How To Safely Secure Large Holiday Blow Molds From Wind Damage
When setting up your holiday decoration display that includes blow molds, you’ll want to take extra care to secure large figures so they’re protected from damage caused by wind.
Setting up your outdoor holiday decoration displays for Christmas or Easter is a fun and exciting time in anticipation for the holidays to come but you will want to spend time properly fastening and securing your decorations, so they stay in place all season and don’t get damaged along the way. This is especially true for blow mold figures. Blow molds in general are durable and can take a beating but you don’t want to let them see a beating if you can help it. While blow molds are usually very durable and strong, if tossed around such as by the wind, they can get dented and the paint scratched very easily. To avoid this it’s important to secure blow molds of all sizes, especially larger ones. Taller and wider blow mold figures catch more wind simply because they have a greater cross sectional area to catch the blowing wind and their center of mass is higher off the ground, making them tip over more easily. Larger blow molds are also more expensive than smaller ones (in general) and it’s a good idea not to let your hard earned money go blowing around in the wind hitting the ground, trees, rocks or anything else close by.
There are a couple of good ways to go about securing large (or small) holiday blow molds. Sometimes, you may have to try one or more of them out or a combination thereof to get the best success.
A very simple method of securing large blow molds is the use of plastic bags filled with gravel (small rocks). You will want to use two or three plastics bags (double or triple bagged) filled with the gravel. Be sure to tie the bags tight, don’t let the rocks escape. Don’t fill the bags too full as they will need to easily fit through the access hole at the base of the figure. Using two or three bags of gravel in the base of the figure should secure the figures pretty well. Be careful and gentle when placing the bags into the base and support the base with you hand to avoid bending the plastic of the base due to the weight of the gravel as you are setting the figure back onto the ground. While you are doing all this spread the bags evenly around the base so the figure can resist wind blowing from all directions. Also, try not to let the bags of rocks obstruct the lighting of the figure at night time causing a shadow. You will get the hang of it as you do it. If gravel is not available, you could also use sand instead in the same manner shown above, but be sure to tie the bags tight and use several of them or else it will probably spill.
You can also elect to use twine (approximately a quarter inch in thickness) to secure the blow mold figures. If the figure is displayed in front of a fence post, front porch column, a wooden swing post, or any other type of smooth column surface, the blow mold can be secured directly to it by wrapping the twine (around the figure towards the center of its height) and tying it snug and fairly tight (but not too tight as to cause damage) as to allow little to no movement. If a wooden post is not present to tie to, you can simply drive a tall wooden stake (something like a 1” x 2” piece of lumber that’s 3 to 4 feet tall) into the ground where you want to place the figure and use the twine to tie it securely as you would to a fence post. You could also use small light stakes (roughly 6 inches in length, usually sold in stores around Christmas time), to stake into the ground to tie the twine to. You can do this by placing a stake into the ground on the front left side of the figure, tying the twine to it and running the twine one full loop around the figure (near the center of its height) and bringing it back to the front right side of the figure and tying it to another stake. If you do the same thing in the opposite direction and set a stake on the left back side of the figure, run the twine around the figure one full loop (about at the height you did before) bringing it to the right back side and pulling out the slack (not too tight though) just before you place the last stake, you’ll have a well secured blow mold. You will see this is a quick, easy, and effective way of securing blow mold figures.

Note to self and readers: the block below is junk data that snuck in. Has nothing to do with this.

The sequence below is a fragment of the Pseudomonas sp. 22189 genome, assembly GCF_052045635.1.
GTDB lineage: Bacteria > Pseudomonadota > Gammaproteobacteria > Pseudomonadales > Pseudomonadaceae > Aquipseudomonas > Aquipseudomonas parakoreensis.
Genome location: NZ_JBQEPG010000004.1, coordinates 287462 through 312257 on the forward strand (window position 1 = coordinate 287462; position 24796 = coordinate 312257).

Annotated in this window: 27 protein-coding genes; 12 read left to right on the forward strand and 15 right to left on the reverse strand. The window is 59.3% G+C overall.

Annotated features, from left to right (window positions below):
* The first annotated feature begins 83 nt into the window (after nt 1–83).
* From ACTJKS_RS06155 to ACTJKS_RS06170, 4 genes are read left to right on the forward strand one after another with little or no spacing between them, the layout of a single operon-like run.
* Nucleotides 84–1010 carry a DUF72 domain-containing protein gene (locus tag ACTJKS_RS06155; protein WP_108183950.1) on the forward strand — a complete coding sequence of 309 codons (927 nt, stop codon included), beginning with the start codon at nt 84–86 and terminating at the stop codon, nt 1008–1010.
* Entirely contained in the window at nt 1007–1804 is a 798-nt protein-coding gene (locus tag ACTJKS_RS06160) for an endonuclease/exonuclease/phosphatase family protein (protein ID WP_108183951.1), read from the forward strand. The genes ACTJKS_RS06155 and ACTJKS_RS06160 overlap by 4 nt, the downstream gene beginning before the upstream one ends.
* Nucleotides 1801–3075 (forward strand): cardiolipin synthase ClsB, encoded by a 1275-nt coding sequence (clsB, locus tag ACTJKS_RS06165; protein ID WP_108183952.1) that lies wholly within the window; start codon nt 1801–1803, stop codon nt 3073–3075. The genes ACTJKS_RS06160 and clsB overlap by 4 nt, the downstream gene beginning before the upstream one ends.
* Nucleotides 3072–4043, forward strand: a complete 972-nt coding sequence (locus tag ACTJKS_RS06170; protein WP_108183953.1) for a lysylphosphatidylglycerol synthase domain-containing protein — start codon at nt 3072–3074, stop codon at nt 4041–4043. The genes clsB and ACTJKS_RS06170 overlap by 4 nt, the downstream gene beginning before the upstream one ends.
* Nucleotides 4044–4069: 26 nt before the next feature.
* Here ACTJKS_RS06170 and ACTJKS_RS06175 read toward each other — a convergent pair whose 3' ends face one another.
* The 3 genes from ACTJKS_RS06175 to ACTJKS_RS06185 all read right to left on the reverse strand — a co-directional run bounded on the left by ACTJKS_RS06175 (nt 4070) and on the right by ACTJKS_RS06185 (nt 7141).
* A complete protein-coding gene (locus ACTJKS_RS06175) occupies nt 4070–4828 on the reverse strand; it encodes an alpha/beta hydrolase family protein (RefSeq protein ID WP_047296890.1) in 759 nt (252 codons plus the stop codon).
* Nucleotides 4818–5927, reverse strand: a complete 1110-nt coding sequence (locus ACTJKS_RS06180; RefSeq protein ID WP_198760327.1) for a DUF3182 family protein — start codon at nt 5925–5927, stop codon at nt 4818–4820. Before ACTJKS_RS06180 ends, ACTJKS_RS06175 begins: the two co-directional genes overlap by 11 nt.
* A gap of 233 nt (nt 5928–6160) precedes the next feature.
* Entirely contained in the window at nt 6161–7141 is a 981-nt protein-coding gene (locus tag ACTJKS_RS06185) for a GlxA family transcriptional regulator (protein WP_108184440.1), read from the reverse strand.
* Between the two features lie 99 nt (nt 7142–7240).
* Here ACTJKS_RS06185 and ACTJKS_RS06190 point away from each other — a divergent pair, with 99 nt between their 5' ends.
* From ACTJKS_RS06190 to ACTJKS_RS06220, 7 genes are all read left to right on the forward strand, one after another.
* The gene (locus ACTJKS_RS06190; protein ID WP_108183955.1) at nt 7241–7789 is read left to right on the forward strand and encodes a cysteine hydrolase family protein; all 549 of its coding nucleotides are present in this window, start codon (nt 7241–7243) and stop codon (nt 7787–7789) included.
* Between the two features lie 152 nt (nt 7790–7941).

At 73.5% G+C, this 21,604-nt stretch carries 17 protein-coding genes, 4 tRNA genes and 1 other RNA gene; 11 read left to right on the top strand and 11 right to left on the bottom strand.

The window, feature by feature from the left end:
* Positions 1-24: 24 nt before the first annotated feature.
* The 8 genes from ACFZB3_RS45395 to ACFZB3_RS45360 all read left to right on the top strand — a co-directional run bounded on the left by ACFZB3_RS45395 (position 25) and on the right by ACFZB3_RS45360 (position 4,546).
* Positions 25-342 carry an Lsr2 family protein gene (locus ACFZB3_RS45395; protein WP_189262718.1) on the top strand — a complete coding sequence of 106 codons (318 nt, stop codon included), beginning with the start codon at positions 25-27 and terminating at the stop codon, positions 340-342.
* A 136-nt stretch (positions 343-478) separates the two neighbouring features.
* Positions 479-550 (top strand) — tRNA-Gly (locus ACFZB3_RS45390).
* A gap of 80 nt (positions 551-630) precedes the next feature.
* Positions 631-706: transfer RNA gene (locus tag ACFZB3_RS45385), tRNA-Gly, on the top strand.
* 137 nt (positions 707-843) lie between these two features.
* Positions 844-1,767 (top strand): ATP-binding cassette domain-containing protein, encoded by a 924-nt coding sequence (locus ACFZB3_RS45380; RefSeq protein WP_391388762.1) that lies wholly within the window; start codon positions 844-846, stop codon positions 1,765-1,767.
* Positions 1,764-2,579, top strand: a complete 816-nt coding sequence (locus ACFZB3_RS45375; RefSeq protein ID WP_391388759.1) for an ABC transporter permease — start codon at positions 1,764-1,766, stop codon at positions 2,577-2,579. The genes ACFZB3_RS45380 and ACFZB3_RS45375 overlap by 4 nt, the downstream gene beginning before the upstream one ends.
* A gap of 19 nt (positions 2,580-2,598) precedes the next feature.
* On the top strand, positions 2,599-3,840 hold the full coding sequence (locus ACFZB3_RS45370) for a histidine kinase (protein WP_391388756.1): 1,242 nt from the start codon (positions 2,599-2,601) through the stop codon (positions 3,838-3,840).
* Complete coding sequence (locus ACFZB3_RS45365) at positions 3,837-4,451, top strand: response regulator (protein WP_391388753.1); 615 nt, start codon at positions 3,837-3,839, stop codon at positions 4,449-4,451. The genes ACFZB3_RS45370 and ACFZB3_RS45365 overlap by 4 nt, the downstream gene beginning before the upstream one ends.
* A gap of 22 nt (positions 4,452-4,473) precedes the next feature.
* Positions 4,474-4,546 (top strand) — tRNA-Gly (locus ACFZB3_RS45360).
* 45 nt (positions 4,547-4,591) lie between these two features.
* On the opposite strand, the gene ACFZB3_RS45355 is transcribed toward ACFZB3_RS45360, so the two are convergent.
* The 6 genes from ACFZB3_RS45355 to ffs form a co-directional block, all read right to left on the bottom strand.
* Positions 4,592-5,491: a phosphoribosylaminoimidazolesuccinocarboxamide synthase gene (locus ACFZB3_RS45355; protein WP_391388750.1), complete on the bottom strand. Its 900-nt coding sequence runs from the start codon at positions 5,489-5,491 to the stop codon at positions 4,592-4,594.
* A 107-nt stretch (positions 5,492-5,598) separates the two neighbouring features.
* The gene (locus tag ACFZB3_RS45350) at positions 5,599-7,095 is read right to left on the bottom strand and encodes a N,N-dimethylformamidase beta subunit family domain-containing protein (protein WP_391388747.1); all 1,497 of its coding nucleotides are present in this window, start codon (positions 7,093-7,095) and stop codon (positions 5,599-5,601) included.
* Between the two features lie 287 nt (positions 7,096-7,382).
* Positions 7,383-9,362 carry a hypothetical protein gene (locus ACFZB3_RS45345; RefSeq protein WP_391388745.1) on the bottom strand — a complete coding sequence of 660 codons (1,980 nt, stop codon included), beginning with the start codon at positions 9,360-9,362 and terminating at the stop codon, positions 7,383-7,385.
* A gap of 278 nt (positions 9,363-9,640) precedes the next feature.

The location where you select to display can also be a way of securing the blow molds. Blow molds placed out in the wide open away from any obstruction will get the full brunt of wind but if you place figures near other objects such as walls and trees, the wind effect can be less intense. For example, this author displays a large Christmas blow mold nativity scene with a wooden stable that includes the holy family, the shepard, and the three kings, along with some animals. Well, the three kings and shepard are taller figures sitting outside of the stable and get a lot of wind and need a lot of securing. Mary and Joseph (along with Baby Jesus) on the other hand, sit inside the stable (which is open at the front), need almost no securing, but have a couple of bags of gravel in their bases just to be on the safe side. This wind shielding effect can definitely protect the figures from wind, just be sure it’s actually there before you decide not to actively secure the figures.
Try out these techniques for securing your large holiday blow molds in your Easter and Christmas displays and protect your figures from wind damage.
This article has been published on http://wizzley.com/, and its author, CEdward, does not permit it to be republished elsewhere. Links are appreciated, but please no copying.
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